Julie London released nearly 25 albums for the successful label Liberty Records from 1955 to 1965, the best of which are represented on the CD two-fer Julie...At Home/Around Midnight. The success of her 1955 hit "Cry Me a River" put Liberty into overdrive and London responded by making some of the strongest records of her career. Her ability to interpret a song was at its strongest in the late '50s and early '60s, as is evidenced on 1959's intimate Julie...At Home and the sophisticated 1960 album Around Midnight. The two albums have a decidedly different feel (one late evening, the other being after hours). The first half (actually recorded in London's living room) is a warm and relaxed evening of romance and longing, beginning with her other signature song, "You'd Be So Nice to Come Home To." The latter half is decidedly cooler, both in mood and instrumentation, evoking a much darker and more nocturnal feel. The drowsy "Black Coffee" and lazy "Lush Life" typify the late-night feel of the album, leading right into "The Wee Small Hours of the Morning." This underrated collection of standards was re-released through EMI in 1996, and could stand alongside any of Johnny Hartman's romantic ballads and Chet Baker's cool recordings of the same era. ~ Zac Johnson, AMG
Artist: Bobby Timmons Album: The Best Of Bobby Timmons Label: Riverside Years:1960 - 1964 Release: 2004 Quality: mp3, 320 kb/s, FLAC Size: 135 mb; 402 mb, 17 mb (artwork) AMG Rating:
Pianist/composer Bobby Timmons is known today, if at all, as the composer of some of the most memorable, hummable, funky soul-jazz tunes on the planet and that achievement alone should have put him in the jazz hall of fame. Unfortunately, the soul-jazz tag doomed Timmons' reputation with critics who could only hear things through bop or avant-garde ears; their neglect contributed to a career slide that ended with his early death from alcoholism at only 38. As it happens, a good deal of what made Timmons tick can be summed up on one disc, which this item does unusually well. Timmons' irresistible soul-jazz standard "Moanin'" properly leads off the CD, chronologically and in terms of impact. It then flits back and forth between classic Timmons' tunes like "This Here," "Dat Dere," "Soul Time" and selected standards like "Old Devil Moon" and "Born to Be Blue." Most of the time, his preferred milieu was the piano trio, very often with Sam Jones (bass) and Jimmy Cobb (drums) keeping time, and trumpeter Blue Mitchell making the groups a quartet on two tracks. Though soul-jazz was the specialty of the house, Timmons also proved to be an adept bebopper in the Bud Powell tradition. In order to undermine the funky piano stereotype some more, we hear him on vibes as well as piano on "Someone to Watch Over Me," and the disc closes with another, one-of-a-kind take of "Moanin'" where Timmons plays what sounds like a clumsy theater organ. The compilers also insert four unaccompanied tracks to round out the picture - including "God Bless the Child," where Timmons tries, with limited success, to put in some little Tatum figurations into the mix and a fine, brief "Lush Life." ~ Richard S. Ginell, AMG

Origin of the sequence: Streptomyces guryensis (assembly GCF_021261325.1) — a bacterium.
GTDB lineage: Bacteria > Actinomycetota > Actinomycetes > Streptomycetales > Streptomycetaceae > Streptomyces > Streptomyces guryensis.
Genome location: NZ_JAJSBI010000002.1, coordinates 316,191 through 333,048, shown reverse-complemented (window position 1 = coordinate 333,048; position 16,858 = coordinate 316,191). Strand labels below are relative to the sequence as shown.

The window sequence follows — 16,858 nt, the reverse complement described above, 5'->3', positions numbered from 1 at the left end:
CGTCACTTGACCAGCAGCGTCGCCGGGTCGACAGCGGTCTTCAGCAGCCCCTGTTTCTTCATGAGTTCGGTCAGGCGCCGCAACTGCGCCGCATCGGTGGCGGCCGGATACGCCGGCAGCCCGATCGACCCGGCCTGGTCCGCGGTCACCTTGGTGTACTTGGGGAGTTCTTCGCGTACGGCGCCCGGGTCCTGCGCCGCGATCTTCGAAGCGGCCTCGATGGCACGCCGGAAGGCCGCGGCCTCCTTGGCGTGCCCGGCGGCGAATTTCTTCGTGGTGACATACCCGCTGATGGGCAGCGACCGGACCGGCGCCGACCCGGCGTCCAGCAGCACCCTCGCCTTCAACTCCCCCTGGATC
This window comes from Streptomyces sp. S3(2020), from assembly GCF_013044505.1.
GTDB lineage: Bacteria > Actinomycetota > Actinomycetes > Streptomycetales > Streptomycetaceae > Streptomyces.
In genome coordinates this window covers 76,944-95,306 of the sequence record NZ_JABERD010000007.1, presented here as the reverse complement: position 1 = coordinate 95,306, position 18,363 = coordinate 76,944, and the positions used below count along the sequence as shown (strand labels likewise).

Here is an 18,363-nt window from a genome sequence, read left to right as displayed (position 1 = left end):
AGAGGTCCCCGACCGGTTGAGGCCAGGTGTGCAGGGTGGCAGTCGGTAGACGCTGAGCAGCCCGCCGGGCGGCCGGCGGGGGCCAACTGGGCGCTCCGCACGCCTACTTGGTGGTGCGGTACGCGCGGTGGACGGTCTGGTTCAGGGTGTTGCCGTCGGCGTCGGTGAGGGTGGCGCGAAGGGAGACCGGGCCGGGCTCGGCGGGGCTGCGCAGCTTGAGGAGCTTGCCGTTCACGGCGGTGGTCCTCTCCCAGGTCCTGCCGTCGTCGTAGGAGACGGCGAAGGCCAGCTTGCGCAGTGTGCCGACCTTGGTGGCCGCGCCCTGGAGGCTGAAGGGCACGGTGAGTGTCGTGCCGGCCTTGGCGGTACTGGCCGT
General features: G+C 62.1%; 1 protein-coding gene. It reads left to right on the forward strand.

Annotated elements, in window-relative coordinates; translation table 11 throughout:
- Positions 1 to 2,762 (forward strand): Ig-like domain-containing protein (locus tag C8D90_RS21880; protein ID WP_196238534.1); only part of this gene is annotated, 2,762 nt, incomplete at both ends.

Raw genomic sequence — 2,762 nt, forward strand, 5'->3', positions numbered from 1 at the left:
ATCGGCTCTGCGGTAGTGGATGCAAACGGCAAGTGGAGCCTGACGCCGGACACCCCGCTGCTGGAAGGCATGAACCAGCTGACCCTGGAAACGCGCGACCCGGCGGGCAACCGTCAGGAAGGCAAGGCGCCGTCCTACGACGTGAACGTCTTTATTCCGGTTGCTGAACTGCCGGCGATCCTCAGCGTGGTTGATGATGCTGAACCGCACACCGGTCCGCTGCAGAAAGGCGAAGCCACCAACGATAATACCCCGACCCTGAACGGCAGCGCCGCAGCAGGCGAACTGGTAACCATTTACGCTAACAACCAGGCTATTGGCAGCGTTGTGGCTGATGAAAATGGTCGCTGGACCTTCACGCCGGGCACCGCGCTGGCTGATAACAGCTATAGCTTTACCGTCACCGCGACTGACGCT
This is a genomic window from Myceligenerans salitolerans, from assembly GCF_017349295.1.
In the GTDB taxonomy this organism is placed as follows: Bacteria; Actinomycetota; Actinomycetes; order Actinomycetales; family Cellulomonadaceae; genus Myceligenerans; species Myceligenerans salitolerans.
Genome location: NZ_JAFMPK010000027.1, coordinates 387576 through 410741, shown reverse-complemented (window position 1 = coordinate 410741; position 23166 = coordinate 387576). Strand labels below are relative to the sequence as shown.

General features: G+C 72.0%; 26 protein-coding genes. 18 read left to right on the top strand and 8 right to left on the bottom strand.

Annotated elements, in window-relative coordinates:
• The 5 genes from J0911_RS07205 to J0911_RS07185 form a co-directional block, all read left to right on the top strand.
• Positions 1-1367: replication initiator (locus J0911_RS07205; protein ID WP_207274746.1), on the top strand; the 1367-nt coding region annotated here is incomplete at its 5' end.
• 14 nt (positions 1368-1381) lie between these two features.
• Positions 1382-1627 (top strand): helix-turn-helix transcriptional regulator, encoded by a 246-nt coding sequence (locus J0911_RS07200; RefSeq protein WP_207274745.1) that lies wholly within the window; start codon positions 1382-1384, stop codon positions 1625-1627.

Artist: Chick Corea Album: Tap Step Label: Warner Bros Year: 1978 Format, bitrate: Mp3, 256 kb/s vbr Time: 41:36 Size: 61,9 Mb (cover)
This interesting collection finds Chick Corea playing seven then-new originals with a variety of musicians including flutist Hubert Laws, tenor saxophonist Joe Farrell, trumpeter Al Vizzutti, bassist Stanley Clarke and, on "Flamenco," tenor saxophonist Joe Henderson. The music is pleasing and spirited if not all that memorable; an average release from a hugely talented jazzman. ~ Scott Yanow , AMG
Artist - Illinois Jacquet Album - Banned In Boston Label - CBS Year - 1962, release - 1989 Quality - MP3/320kb/s Size - 75,1mb Total time - 35:13
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This album (whose artsy liner notes can barely be read) is a disappointment. One would think that teaming together tenor-saxophonist Illinois Jacquet and trumpeter Roy Eldridge, two combative and excitable soloists, would be ideal but few sparks occur. The material is dull, the arrangements (for the seven-to-nine piece groups) are run-of-the-mill and the performances are overly concise. Nothing happens.
~ Scott Yanow, All Music Guide
Although I'm referring to the AMG's review, I absolutely disagree with it. I consider this album to deserve a much higher rating!~ lex
This relatively early set from Bill Frisell is a fine showcase for the utterly unique guitarist. Frisell has the ability to play nearly any extroverted style of music and his humor (check out the date's "Music I Heard") is rarely far below the surface. This particular quintet (with trumpeter Kenny Wheeler, tuba player Bob Stewart, electric bassist Jerome Harris and drummer Paul Motian) is not exactly short of original personalities and their outing (featuring seven Frisell compositions) is one of the most lively of all the ones in the ECM catalog. ~ Scott Yanow, AMG